“The Hubble Cantata,” an Operatically Cosmic Voyage, Comes to the Ford on Oct. 11th

"The Hubble Cantata" at The Kennedy Center in May 2017. Photo credit: Jill Steinberg

Combining the past and the present, or the classical and the contemporary, into an attractive presentation takes a fine finesse, whereupon a symbiotic relationship is not only forged, but creates a byproduct of something more. In this case, it is the historical import and prestige of opera that is united with modern-day inventiveness to yield a sensorially ethereal experience set trillions of miles away in outer space. There, in the celestial scope of things, the audience member becomes an active listener and discoverer.

“The Hubble Cantata” performance at the 2016 BRIC Celebrate Brooklyn! Festival. Photo credit: Jill Steinberg

To make this little miracle happen in Los Angeles, “The IGNITE @ the Ford!” series is collaborating with the LA Opera, as well as co-producers, Beth Morrison Projects and National Sawdust, to bring a one-of-a-kind spectacle of sight and sound, titled The Hubble Cantata, to the Ford Theatres on the evening of October 11th. It will mark the West Coast premiere of the production, which made its debut at the 2016 BRIC Celebrate Brooklyn! Festival.

Composed by Paola Prestini, with libretto by Royce Vavrek, and musical direction by Julian Wachner, The Hubble Cantata celebrates the interstellar junction between art, science, and technology. Joined by the LA Opera Orchestra, LA Opera Chorus, and the Los Angeles Children’s Chorus, renowned baritone Nathan Gunn and soprano Jessica Rivera will star in a story not only based on the published works of the distinguished astrophysicist, Dr. Mario Livio, but also narrated by him.

As such, Vavrek’s artfully inspired story explores the heartbreak of a couple who have lost their child. This is tied into an allegorically transcendent message that extends far beyond our physical world and deep into the ether of the universe, where we observe the beginning and, oftentimes, inexplicable loss of life as symbolized by the genesis and death of a star (supernova).

“The Hubble Cantata” performance at The Kennedy Center in May 2017. Photo credit: Jill Steinberg

The prospect of being able to journey through space and time, and to thus see outside of ourselves and our merely Earthly purpose, as afforded by a cosmic perspective, is carried out to fruition by the astounding technology on hand for this performance. This will be best represented via a five-minute virtual-reality film by Eliza McNitt called Fistful of Stars, which premiered at the South by Southwest (SXSW) film festival in 2016, and will be experienced at the conclusion of the cantata. Virtual-reality headsets provided by the FX firm, The Endless Collective, and bolstered by stereophonic sound, courtesy of the sound design company, Arup, will enable attendees to transport themselves to the breathtaking Orion Nebula. Aided by convincing photorealistic simulations and images from the Hubble Space Telescope, viewers will note a feeling of “floating” and gravitational pull within an immersive and panoramically resplendent experience that can’t be missed.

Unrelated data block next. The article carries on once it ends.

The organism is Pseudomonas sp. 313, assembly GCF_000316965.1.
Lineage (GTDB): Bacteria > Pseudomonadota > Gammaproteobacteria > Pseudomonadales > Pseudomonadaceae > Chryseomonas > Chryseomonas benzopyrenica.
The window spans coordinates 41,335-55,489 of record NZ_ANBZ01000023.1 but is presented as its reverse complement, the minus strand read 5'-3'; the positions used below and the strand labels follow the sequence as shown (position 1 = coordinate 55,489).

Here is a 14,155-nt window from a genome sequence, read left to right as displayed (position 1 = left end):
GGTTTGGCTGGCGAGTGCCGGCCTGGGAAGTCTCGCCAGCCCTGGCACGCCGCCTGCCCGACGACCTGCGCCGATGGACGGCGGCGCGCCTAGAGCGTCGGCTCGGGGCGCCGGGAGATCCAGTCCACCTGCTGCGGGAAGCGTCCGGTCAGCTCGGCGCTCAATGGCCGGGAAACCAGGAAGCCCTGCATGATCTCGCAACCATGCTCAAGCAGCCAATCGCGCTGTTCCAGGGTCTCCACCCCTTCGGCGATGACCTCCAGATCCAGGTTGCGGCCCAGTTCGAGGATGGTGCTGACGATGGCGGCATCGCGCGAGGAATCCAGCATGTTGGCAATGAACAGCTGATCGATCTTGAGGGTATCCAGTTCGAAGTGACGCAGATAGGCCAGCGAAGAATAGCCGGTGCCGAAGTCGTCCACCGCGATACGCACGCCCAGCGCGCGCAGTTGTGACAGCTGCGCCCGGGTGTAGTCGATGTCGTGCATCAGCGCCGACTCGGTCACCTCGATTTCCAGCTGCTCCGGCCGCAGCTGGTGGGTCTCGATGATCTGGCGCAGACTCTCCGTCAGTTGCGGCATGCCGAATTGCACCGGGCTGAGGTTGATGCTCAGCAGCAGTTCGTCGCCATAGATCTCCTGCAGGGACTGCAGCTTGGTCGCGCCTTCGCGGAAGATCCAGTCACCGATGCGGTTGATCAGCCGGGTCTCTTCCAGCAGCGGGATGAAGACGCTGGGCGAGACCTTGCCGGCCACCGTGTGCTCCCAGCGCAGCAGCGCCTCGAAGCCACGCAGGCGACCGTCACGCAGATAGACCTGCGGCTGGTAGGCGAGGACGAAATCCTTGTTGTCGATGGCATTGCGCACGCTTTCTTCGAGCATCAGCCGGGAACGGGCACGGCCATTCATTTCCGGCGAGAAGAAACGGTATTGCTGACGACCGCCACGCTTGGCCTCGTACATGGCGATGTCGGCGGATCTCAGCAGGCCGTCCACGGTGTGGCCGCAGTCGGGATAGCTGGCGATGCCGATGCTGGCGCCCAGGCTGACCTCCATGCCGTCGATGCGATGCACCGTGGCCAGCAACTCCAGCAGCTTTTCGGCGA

Even more impressive is that the virtual-reality odyssey of a Fistful of Stars will be activated by a downloadable app of the same name on users’ smart phones prior to “liftoff.” If one doesn’t own a smart phone, the film can still be viewed on the scrim that it is projected onto. In either case, an operatic ode to humanity, as well as our primordial origins as stardust within the greater expanse of the unknown, is in store for those who attend this otherworldly extravaganza on October 11th.

Though the show begins at 8:00 p.m., there will be a pre-show discussion at 7:30 p.m. with Dr. Livio and the curator of the Griffith Observatory, Dr. Laura Danly.

For more information, and to purchase tickets to “The Hubble Cantata” at the Ford Theatres, please visit:


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